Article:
The Eightfold Path Less Traveled: ‘Why Has Bodhi-Dharma Left for the East?’ is spiritually uplifting.
Zen and the art of filmmaking
By Greg Cahill
ALPHA WAVE ALERT! South Korean filmmaker Bae Yong-Kyun’s stunning 1989 film Why Has Bodhi-Dharma Left for the East? is rife with Zen Buddhist doctrine, haunting visual allegories, and mystical imagery. No sex. No chase scenes. No explosions. No gratuitous violence. Just a subtle lesson about the meaning of life.
Its cryptic title, taken from an ancient Zen koan, or riddle, is a starting point for cinematic truth-seekers prepared to receive the magnificently photographed–and often glacially slow–scenes that serve as the primer for the elusive Zen mode of perception. The film–which screens May 8-10 at the Sonoma Film Institute–breaks down preconceptions about life and religion and flirts with the higher reaches of the mind in a way one never would have thought possible from gradations of light and color flickering on a silver screen.
It is widely regarded as one of the most visually stunning films ever made.
“I am convinced that Zen offers the possibility of discovering the reality of things and the foundations of the soul with only intuition, which is possible when we have cleared all the accumulated concepts from our consciousness,” says filmmaker Bae Yong-Kyun, who wrote, directed, produced, photographed, and edited this impressive work.
Welcome to nirvana with a box of ju-ju bees.
Bodhi-Dharma is a cinematic triumph that has earned un certain regard at the Cannes Film Festival and the coveted Golden Leopard at the Lorcarno Film Festival, the first-ever international directors’ award in the 70-year history of Korean filmmaking.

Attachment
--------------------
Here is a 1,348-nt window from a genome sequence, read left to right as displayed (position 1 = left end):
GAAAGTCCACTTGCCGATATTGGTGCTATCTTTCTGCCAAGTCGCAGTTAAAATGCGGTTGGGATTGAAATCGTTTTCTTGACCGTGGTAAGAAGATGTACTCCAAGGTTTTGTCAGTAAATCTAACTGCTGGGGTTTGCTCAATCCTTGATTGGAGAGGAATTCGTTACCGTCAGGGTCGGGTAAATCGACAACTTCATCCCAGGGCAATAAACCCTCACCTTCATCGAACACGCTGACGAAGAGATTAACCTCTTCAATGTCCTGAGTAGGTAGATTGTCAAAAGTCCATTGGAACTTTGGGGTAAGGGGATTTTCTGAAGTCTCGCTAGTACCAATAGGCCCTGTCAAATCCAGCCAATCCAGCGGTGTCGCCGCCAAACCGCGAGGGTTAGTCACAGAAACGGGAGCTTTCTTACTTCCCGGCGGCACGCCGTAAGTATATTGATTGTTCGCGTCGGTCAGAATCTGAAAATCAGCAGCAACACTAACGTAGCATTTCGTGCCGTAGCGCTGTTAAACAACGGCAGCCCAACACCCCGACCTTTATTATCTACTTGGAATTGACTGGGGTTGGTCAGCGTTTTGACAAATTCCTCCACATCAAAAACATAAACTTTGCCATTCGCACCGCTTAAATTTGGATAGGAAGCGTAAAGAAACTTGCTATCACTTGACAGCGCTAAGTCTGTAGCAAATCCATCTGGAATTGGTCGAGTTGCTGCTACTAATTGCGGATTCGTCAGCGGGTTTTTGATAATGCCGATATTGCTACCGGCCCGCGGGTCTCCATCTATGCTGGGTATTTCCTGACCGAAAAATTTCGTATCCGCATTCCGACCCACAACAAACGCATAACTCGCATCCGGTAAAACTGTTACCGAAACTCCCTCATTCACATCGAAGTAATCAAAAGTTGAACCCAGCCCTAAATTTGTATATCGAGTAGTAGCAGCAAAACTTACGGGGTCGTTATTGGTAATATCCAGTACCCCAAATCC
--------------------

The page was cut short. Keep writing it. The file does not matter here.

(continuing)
The film’s minimal plot tells the story of an aging monk, Hye Gok (Yi Pan Yong); his adolescent student, Ki Bong (Sin Won Sop); and an orphaned child, Hae Jin (Huang Hae Jin), representing the three ages of man. They live together in a remote Zen monastery on Mount Chonan in South Korea. Several of the film’s most striking scenes involve Ki Bong’s rites of passage and his difficult childhood spiritual journey.
The poetic shots of misty meadows, darkened forests, and translucent rock pools evoke the splendor of Ansel Adams’ pastoral photographs and create a seductive bond between the viewer and the film’s stark natural settings and gentle Zen beliefs.
And Yong-Kyun shows a real gift for understatement.
At one point, Ki Bong conducts the ritualistic cremation of his teacher, scattering the ashes in a mountain pool flecked with colorful autumn leaves. The fallen ashes dust his arms and clothes, cling to floating leaves, and intermingle with reflections of overhanging foliage.
It’s a mystical moment in which all things seem to unite. The scene underscores the Zen tenet of harmonious existence with the world. It also serves as a simple, yet powerful, metaphor about life, death, suffering, and transformation. Bernardo Bertolucci wasn’t half as effective as this with 1995’s laughable Little Buddha, starring the gawkish Keanu Reeves as a young truth-seeker.
Clearly, Yong-Kyun has earned his kudos.
“Again and again, the film finds visual analogues for the oneness of the universe and the enlightenment to be found through the renunciation of earthly desires,” the New York Times marveled. “In gazing into the physical world with a fixity, clarity, and depth rarely found in the cinema, Why Has Bodhi-Dharma Left for the East? goes about as far as a film can go in conjuring a meditative state.”
The result is a state of bliss unparalleled in the film world.
Why Has Bodhi-Dharma Left for the East? screens Thursday, May 8, through Saturday, May 10, at 7:30 p.m. Sonoma Film Institute, Sonoma State University, Darwin Hall, 1801 E. Cotati Ave., Rohnert Park. Tickets are $2.50-$4.
From the May 8-14, 1997 issue of the Sonoma County Independent
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